I’m about to do something I loath. I find it very distasteful to cite the Oregonian without attacking it. But one can find valuable things even in puddles of bile and vomitus. From the article:
Horrific murder no surprise in meth capital of USJan. 21, 2012, 6:03 p.m. PSTAP
FRESNO, Calif. (AP) — When a 23-year-old Fresno woman fatally shot her two toddlers and a cousin, critically wounded her husband then turned the gun on herself last Sunday, investigators immediately suspected methamphetamine abuse in what otherwise was inexplicable carnage. It turned out the mother had videotaped herself smoking meth hours before the shooting…
A Bakersfield mother was sentenced Tuesday for stabbing her newborn while in a meth rage. An Oklahoma woman drowned her baby in a washing machine in November. A New Mexico woman claiming to be God stabbed her son with a screwdriver last month, saying, “God wants him dead.”
“Once people who are on meth become psychotic, they are very dangerous,” said Dr. Alex Stalcup, who treated Haight Ashbury heroin users in the 1960s, but now researches meth and works with addicts in the San Francisco Bay Area suburbs. “They’re completely bonkers; they’re nuts. We’re talking about very extreme alterations of normal brain function. Once someone becomes triggered to violence, there aren’t any limits or boundaries.”
The Central Valley of California is a hub of the nation’s methamphetamine distribution network, making extremely pure forms of the drug easily available locally. And law enforcement officials say widespread meth abuse is believed to be driving much of the crime in the vast farming region.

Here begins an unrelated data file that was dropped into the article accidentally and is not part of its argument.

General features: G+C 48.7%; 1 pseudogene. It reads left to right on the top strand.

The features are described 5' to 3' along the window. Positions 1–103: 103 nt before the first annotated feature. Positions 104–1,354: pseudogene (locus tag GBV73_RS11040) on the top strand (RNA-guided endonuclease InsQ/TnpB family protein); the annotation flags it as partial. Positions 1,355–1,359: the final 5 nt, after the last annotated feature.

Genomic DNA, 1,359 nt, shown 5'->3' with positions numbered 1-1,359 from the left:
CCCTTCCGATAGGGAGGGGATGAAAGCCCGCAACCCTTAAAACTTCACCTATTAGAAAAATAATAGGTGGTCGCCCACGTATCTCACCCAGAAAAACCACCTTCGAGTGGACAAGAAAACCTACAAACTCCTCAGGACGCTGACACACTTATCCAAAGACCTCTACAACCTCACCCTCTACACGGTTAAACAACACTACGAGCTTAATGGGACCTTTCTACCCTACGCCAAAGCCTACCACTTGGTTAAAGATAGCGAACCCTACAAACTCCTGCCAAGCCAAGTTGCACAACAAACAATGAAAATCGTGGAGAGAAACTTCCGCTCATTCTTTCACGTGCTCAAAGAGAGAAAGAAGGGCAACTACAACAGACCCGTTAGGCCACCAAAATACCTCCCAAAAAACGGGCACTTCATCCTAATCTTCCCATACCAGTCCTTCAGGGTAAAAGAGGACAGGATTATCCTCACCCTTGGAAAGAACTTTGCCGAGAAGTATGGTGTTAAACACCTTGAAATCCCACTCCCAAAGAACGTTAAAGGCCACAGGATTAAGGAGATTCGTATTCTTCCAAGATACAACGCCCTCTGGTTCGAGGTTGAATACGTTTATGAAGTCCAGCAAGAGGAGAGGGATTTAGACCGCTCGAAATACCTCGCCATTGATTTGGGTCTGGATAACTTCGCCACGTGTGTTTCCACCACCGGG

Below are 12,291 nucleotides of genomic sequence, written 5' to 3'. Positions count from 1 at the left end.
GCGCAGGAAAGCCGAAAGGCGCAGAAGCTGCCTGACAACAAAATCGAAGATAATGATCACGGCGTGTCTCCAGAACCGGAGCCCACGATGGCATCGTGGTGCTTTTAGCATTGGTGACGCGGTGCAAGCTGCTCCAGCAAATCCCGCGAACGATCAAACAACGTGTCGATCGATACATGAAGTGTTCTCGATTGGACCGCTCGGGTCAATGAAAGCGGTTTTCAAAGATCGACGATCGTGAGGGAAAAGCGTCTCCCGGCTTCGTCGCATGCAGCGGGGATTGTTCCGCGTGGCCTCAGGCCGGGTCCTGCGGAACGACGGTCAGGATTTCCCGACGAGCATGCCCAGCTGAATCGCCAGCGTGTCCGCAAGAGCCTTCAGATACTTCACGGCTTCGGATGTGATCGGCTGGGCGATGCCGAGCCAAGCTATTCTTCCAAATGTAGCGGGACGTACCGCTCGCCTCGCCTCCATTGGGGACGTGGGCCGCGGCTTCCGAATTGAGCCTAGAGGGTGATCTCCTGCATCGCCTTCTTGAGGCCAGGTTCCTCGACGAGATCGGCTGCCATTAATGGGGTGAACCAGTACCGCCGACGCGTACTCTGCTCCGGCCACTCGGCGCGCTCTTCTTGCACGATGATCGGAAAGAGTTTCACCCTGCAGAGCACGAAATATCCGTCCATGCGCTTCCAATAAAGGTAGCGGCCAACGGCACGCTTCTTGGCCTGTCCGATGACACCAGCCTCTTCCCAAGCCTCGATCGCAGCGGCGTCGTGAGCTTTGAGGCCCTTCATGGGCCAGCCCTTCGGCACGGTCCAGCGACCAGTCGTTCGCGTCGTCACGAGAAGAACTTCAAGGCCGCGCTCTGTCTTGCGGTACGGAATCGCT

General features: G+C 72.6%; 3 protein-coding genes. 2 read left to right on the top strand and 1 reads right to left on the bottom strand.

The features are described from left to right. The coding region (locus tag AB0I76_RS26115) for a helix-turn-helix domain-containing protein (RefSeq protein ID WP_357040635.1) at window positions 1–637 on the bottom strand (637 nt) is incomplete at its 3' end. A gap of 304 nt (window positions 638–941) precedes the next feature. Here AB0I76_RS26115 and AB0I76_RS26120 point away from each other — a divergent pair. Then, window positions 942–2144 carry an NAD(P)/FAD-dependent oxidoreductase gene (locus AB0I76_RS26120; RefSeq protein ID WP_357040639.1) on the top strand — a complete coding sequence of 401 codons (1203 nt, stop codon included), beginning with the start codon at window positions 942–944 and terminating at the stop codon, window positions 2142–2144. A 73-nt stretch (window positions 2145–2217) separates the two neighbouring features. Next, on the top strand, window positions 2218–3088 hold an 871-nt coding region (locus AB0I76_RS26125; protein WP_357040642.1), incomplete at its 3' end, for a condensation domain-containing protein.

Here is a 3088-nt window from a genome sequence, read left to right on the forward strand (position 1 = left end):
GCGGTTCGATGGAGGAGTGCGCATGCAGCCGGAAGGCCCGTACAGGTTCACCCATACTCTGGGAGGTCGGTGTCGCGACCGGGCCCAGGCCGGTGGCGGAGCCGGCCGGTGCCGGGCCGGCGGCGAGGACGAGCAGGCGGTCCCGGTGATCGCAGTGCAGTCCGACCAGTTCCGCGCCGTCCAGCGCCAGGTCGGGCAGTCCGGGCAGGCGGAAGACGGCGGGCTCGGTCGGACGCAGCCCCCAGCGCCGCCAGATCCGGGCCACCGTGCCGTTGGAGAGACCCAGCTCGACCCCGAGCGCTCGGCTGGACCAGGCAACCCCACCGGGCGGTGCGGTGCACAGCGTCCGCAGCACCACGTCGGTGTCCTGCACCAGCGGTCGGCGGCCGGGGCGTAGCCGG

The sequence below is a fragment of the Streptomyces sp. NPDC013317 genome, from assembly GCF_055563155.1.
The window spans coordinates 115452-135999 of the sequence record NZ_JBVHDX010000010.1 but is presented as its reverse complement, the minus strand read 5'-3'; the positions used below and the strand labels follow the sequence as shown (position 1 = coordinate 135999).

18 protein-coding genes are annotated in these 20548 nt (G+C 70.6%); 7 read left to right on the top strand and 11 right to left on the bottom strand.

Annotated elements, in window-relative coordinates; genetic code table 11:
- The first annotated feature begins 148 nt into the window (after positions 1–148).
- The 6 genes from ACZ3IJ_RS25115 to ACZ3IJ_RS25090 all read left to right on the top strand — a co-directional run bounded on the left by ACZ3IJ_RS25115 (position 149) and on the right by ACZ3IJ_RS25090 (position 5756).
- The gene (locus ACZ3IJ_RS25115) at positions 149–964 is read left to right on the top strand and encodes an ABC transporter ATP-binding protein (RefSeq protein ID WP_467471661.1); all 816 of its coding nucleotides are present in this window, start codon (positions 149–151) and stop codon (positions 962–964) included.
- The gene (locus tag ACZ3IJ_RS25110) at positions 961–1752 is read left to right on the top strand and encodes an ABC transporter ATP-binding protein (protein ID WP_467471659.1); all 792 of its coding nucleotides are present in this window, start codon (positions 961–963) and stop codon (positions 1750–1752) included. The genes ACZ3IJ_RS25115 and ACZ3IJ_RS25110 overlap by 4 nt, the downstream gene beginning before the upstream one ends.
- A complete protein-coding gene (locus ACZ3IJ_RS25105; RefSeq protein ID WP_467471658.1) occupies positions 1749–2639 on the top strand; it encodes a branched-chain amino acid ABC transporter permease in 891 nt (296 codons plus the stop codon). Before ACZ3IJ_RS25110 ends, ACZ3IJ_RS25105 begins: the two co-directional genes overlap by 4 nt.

Chronic use of the harsh chemical compound known as speed or crank can lead to psychosis, which includes hearing voices and experiencing hallucinations. The stimulant effect of meth is up to 50 times longer than cocaine, experts say, so users stay awake for days on end, impairing cognitive function and contributing to extreme paranoia.
“Your children and your spouse become your worst enemy, and you truly believe they are after you,” said Bob Pennal, a recently retired meth investigator from the California Bureau of Narcotic Enforcement.
I am not an expert on meth, but from what I’ve heard and read, it’s probably not a good idea to take up the habit. Perhaps it is possible to be a casual meth user, just as there are casual users of many other illegal drugs. But the analogy that came to my mind, and I’m certain I’m not the first to think of it, is that of a person who releases a dangerous beast into an inhabited area. If that animal injures somebody, the responsibility goes back to the person who released it.
To damage one’s mind, in such a way that he becomes a danger and nuisance to those around him, is the equivalent of releasing a dangerous beast upon the unsuspecting public. Whether he releases an actual beast, or turns himself into a beast, is immaterial; either way, people find themselves in danger because of his actions.
It is unfortunate that we must take government opinions, and studies, with a grain of salt. It is difficult to trust them. But if there were a substance that, upon repeated ingestion, caused people to become beasts, I can see how a ban on that substance could make sense.